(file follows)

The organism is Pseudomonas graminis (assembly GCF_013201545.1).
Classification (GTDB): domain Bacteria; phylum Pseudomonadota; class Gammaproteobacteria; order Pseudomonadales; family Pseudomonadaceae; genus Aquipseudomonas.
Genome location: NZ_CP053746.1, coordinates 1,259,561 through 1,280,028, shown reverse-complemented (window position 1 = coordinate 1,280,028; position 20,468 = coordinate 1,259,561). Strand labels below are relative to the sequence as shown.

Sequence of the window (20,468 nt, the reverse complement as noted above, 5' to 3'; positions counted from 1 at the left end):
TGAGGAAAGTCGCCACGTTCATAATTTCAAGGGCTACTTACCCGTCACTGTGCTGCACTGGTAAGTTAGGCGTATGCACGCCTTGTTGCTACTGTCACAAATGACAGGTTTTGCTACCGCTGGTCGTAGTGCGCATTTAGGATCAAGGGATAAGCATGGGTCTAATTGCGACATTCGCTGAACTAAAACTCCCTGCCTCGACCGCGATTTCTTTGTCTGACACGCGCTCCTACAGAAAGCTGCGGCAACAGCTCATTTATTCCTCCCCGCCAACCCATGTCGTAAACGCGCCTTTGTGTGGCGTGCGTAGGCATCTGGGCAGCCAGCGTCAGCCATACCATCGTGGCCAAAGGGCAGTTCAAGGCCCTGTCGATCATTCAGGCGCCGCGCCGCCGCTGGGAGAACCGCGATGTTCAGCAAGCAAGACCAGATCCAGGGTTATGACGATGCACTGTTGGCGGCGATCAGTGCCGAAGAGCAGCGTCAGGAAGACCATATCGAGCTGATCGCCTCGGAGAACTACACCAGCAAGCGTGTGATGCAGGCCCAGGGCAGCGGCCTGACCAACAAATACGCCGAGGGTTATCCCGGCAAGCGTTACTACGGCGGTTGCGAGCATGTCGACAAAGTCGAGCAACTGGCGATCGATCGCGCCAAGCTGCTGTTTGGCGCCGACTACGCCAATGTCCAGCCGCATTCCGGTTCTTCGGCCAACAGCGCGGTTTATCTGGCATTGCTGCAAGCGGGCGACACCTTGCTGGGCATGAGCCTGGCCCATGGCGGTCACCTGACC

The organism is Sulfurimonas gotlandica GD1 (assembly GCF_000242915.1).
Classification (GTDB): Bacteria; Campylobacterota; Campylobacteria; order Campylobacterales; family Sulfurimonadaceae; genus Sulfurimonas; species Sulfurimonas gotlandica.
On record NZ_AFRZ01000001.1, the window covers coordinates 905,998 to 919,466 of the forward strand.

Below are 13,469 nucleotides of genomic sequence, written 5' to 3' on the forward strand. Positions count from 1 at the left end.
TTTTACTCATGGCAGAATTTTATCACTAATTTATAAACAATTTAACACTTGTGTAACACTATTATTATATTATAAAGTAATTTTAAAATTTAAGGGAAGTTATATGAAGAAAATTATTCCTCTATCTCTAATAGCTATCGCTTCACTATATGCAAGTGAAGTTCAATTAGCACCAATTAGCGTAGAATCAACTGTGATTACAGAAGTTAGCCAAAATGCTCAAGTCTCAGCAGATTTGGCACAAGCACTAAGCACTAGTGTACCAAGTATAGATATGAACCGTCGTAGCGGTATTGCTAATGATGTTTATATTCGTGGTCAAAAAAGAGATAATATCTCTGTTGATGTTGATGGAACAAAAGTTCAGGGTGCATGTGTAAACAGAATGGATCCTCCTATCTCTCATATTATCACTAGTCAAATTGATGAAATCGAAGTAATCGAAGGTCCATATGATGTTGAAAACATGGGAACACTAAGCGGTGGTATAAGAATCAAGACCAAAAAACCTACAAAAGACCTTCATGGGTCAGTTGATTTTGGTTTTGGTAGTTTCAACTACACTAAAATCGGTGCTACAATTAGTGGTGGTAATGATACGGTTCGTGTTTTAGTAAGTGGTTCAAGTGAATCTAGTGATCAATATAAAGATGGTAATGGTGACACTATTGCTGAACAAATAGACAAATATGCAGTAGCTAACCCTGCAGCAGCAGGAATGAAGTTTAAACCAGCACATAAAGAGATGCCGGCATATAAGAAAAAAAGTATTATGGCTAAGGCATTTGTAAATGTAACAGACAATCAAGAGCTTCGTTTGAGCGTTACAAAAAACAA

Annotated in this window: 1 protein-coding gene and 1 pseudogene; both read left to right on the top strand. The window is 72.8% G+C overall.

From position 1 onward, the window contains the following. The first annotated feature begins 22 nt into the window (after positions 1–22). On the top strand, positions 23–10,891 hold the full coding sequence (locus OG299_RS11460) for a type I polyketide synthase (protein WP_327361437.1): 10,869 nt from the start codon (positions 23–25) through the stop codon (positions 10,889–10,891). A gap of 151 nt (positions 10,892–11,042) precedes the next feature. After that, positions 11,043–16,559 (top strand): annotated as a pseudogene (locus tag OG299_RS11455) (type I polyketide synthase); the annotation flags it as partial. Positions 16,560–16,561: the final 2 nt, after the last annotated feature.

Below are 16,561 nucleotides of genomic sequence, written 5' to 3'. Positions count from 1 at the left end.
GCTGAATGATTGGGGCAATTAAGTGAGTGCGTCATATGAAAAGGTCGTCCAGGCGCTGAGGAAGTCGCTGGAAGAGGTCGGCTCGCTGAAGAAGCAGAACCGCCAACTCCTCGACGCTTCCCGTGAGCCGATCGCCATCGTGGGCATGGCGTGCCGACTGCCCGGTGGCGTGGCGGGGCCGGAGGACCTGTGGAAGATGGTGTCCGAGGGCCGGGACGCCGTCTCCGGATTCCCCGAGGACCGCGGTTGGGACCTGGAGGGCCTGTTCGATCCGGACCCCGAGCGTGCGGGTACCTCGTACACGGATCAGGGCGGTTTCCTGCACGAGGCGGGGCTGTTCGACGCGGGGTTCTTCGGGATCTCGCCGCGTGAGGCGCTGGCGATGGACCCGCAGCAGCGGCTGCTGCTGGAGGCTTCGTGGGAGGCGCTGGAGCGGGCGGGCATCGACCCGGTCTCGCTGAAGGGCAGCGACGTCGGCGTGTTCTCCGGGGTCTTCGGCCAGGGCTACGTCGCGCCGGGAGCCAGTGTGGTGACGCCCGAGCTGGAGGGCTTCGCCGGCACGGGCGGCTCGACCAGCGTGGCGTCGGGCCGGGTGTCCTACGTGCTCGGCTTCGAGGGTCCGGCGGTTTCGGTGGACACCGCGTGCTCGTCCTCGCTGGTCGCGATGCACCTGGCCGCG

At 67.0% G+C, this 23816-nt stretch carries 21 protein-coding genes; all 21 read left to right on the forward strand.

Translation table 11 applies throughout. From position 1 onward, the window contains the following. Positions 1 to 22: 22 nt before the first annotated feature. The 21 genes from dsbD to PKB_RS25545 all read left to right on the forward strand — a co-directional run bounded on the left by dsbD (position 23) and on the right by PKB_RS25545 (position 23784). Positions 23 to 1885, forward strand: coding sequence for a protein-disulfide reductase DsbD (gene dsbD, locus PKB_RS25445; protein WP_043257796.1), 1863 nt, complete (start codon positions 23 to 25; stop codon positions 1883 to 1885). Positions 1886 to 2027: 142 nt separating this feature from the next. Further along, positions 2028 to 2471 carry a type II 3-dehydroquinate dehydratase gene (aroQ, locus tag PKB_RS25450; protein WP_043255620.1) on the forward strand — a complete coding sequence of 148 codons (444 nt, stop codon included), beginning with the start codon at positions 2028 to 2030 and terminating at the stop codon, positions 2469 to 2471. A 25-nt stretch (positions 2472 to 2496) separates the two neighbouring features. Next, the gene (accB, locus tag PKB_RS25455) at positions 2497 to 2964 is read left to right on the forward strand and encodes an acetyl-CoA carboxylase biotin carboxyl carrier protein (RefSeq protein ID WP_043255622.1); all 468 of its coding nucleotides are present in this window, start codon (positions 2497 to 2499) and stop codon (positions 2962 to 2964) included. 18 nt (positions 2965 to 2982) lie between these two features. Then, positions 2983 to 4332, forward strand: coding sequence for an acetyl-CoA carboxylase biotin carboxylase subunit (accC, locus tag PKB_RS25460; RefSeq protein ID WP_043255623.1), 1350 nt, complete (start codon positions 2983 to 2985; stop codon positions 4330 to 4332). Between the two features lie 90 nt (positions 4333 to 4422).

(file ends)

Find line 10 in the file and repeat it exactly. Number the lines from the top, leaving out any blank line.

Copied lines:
TTTTACTCATGGCAGAATTTTATCACTAATTTATAAACAATTTAACACTTGTGTAACACTATTATTATATTATAAAGTAATTTTAAAATTTAAGGGAAGTTATATGAAGAAAATTATTCCTCTATCTCTAATAGCTATCGCTTCACTATATGCAAGTGAAGTTCAATTAGCACCAATTAGCGTAGAATCAACTGTGATTACAGAAGTTAGCCAAAATGCTCAAGTCTCAGCAGATTTGGCACAAGCACTAAGCACTAGTGTACCAAGTATAGATATGAACCGTCGTAGCGGTATTGCTAATGATGTTTATATTCGTGGTCAAAAAAGAGATAATATCTCTGTTGATGTTGATGGAACAAAAGTTCAGGGTGCATGTGTAAACAGAATGGATCCTCCTATCTCTCATATTATCACTAGTCAAATTGATGAAATCGAAGTAATCGAAGGTCCATATGATGTTGAAAACATGGGAACACTAAGCGGTGGTATAAGAATCAAGACCAAAAAACCTACAAAAGACCTTCATGGGTCAGTTGATTTTGGTTTTGGTAGTTTCAACTACACTAAAATCGGTGCTACAATTAGTGGTGGTAATGATACGGTTCGTGTTTTAGTAAGTGGTTCAAGTGAATCTAGTGATCAATATAAAGATGGTAATGGTGACACTATTGCTGAACAAATAGACAAATATGCAGTAGCTAACCCTGCAGCAGCAGGAATGAAGTTTAAACCAGCACATAAAGAGATGCCGGCATATAAGAAAAAAAGTATTATGGCTAAGGCATTTGTAAATGTAACAGACAATCAAGAGCTTCGTTTGAGCGTTACAAAAAACAA